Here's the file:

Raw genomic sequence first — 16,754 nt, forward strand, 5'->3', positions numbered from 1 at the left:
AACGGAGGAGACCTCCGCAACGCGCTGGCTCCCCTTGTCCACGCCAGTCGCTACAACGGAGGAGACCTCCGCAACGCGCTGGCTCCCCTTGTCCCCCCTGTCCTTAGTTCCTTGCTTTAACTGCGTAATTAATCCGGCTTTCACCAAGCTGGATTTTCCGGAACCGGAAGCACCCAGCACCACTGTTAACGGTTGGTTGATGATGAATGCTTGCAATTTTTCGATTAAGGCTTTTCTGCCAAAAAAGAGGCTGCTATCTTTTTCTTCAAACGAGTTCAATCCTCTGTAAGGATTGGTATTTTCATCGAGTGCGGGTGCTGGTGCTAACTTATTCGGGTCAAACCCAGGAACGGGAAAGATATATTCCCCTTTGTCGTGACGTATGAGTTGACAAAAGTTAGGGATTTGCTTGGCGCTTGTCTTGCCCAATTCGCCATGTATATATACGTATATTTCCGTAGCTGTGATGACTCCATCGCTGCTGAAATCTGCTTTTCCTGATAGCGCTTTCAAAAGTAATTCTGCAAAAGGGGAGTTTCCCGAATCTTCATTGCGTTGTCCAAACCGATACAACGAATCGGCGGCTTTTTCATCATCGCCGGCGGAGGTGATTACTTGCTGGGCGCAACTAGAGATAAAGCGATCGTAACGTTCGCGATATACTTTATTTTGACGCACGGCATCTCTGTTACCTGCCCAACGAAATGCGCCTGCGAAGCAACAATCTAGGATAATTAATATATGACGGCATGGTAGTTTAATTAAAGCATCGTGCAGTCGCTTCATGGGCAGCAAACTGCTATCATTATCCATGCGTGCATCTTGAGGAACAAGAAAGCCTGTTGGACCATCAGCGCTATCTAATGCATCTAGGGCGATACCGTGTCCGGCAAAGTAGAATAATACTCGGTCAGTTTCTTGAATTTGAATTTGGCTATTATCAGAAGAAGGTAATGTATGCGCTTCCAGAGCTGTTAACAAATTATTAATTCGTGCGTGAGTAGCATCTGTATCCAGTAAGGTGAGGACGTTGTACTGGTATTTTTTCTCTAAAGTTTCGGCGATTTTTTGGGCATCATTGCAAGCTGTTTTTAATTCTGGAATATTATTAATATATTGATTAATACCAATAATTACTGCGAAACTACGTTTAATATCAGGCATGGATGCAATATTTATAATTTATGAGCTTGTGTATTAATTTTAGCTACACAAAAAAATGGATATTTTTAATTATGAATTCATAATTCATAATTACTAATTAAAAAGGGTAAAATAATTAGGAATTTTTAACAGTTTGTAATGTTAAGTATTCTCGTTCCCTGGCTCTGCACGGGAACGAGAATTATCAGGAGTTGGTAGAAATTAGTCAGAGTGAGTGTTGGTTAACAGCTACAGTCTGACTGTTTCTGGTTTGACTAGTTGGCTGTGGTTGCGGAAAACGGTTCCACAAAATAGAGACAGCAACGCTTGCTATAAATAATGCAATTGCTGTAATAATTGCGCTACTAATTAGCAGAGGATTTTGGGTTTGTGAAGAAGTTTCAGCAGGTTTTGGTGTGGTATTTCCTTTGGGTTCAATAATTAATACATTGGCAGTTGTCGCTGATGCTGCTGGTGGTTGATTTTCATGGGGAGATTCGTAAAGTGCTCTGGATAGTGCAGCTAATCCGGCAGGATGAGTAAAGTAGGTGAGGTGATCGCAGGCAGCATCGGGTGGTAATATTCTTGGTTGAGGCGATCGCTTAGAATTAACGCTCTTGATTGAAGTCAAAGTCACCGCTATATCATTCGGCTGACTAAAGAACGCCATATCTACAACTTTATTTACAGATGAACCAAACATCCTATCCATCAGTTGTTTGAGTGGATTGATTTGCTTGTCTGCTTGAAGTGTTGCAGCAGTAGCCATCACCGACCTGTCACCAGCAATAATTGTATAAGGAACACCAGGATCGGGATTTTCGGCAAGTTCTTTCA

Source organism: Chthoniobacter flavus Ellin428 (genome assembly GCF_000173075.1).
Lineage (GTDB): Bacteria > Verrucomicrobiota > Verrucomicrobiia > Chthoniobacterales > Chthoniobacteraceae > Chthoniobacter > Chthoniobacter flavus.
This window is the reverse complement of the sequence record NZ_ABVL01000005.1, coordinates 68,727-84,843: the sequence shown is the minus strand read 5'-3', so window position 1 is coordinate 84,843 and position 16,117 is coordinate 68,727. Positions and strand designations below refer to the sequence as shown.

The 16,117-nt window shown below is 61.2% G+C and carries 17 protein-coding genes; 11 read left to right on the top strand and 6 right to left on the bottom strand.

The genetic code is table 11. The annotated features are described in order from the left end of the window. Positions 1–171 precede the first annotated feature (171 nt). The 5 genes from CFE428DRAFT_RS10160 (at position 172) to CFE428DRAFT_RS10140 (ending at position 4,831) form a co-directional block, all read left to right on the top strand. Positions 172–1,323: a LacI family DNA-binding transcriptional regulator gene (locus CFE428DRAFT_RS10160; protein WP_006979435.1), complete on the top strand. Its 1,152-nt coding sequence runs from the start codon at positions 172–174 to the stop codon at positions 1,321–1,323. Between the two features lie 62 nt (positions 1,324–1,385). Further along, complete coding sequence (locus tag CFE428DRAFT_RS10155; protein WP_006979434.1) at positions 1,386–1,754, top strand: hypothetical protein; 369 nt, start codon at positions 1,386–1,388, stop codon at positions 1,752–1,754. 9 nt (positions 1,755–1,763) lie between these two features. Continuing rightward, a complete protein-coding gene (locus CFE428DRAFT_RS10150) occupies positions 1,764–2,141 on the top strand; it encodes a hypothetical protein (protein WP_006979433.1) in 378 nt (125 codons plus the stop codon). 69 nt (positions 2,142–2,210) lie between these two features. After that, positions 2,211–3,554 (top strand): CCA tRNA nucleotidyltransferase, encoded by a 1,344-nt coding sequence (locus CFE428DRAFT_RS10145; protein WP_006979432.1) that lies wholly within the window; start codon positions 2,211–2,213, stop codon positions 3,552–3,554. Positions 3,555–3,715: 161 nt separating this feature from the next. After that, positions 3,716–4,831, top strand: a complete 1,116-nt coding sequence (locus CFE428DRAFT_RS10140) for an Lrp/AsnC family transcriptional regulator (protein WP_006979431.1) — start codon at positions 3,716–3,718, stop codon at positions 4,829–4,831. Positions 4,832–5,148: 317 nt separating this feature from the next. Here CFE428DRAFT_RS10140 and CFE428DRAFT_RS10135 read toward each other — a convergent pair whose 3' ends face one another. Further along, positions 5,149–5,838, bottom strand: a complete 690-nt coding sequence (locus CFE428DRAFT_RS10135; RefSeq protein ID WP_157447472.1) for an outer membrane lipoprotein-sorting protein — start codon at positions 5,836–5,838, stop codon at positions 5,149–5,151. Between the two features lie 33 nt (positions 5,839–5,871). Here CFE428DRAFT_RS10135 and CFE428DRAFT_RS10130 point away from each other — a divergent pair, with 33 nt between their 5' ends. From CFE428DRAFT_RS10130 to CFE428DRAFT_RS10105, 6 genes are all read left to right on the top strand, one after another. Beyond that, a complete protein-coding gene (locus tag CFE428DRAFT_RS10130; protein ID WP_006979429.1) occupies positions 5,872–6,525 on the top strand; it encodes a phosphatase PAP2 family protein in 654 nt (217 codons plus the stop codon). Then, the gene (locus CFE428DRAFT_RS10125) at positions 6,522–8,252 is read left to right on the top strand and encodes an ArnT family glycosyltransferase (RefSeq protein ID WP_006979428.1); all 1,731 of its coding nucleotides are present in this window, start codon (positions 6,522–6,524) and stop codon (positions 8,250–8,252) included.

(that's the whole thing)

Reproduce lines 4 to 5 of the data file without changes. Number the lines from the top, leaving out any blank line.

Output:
Lineage (GTDB): Bacteria > Verrucomicrobiota > Verrucomicrobiia > Chthoniobacterales > Chthoniobacteraceae > Chthoniobacter > Chthoniobacter flavus.
This window is the reverse complement of the sequence record NZ_ABVL01000005.1, coordinates 68,727-84,843: the sequence shown is the minus strand read 5'-3', so window position 1 is coordinate 84,843 and position 16,117 is coordinate 68,727. Positions and strand designations below refer to the sequence as shown.